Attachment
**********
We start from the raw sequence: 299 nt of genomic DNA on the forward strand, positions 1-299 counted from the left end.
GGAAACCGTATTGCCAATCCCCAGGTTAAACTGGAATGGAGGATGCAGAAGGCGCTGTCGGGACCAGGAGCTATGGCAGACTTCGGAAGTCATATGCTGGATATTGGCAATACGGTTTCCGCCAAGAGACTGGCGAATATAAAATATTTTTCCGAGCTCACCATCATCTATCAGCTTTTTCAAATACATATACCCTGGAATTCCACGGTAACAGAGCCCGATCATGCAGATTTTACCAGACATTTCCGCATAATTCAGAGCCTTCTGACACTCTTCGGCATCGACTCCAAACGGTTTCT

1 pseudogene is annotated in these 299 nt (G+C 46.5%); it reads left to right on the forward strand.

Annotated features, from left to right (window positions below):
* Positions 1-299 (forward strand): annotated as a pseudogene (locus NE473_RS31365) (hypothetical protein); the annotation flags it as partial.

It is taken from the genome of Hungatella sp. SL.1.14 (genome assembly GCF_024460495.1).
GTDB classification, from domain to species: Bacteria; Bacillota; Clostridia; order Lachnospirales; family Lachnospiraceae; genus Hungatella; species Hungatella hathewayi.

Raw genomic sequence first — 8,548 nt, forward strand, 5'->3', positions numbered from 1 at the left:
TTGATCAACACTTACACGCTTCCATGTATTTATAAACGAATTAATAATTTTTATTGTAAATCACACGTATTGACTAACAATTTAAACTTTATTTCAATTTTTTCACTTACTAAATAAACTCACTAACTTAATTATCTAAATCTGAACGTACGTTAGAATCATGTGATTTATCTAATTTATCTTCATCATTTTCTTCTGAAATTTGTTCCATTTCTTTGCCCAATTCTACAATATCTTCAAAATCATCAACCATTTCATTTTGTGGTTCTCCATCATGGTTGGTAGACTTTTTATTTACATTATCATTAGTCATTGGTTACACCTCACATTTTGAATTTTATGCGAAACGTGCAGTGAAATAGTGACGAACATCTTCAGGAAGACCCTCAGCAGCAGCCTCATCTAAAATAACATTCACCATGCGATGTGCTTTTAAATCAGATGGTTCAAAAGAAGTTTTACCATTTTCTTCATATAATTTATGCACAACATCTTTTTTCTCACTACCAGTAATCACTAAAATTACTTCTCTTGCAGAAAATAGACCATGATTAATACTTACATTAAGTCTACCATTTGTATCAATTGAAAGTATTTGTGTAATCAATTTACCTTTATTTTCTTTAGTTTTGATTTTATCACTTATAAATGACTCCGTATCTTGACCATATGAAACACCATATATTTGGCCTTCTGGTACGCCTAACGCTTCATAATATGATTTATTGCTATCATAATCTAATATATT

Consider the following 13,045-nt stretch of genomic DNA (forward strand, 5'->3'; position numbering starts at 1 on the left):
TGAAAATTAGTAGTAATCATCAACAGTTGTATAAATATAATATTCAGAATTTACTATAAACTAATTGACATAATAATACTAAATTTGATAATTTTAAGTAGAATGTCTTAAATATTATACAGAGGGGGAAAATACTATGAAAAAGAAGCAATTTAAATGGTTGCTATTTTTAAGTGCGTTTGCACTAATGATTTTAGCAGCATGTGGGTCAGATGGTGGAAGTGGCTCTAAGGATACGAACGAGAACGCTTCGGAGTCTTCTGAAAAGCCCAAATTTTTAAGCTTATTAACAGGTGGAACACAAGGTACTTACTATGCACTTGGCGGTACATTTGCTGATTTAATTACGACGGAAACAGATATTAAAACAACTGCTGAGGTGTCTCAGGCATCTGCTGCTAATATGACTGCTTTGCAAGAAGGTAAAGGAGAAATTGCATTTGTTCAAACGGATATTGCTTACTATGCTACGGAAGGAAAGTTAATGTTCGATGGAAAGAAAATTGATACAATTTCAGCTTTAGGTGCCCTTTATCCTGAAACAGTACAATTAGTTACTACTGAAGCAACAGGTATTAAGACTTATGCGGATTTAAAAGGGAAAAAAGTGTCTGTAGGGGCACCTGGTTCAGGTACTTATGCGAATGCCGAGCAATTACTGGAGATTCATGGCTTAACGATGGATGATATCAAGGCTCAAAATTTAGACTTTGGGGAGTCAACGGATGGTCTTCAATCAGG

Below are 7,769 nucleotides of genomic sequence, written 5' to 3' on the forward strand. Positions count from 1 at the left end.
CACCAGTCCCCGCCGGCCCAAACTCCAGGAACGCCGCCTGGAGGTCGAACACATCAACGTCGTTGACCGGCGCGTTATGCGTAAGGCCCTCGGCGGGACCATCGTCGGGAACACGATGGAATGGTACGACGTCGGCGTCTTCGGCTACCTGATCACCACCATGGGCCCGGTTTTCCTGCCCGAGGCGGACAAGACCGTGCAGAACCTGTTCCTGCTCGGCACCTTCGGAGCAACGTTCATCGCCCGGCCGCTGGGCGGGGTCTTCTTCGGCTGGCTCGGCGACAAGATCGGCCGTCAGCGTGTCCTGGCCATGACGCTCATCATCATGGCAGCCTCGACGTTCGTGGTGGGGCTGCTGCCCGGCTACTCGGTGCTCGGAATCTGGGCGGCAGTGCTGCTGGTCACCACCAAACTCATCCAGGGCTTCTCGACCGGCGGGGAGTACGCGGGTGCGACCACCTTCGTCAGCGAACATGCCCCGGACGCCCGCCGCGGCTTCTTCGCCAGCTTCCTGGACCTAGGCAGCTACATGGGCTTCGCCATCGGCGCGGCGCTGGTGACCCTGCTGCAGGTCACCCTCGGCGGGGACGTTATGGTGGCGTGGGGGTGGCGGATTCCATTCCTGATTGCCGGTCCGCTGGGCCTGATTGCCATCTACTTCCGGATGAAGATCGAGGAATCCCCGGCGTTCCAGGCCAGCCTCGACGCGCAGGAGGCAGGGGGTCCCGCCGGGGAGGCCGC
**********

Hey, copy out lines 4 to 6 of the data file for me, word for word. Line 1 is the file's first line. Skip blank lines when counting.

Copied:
Annotated features, from left to right (window positions below):
* Positions 1-299 (forward strand): annotated as a pseudogene (locus NE473_RS31365) (hypothetical protein); the annotation flags it as partial.

It is taken from the genome of Hungatella sp. SL.1.14 (genome assembly GCF_024460495.1).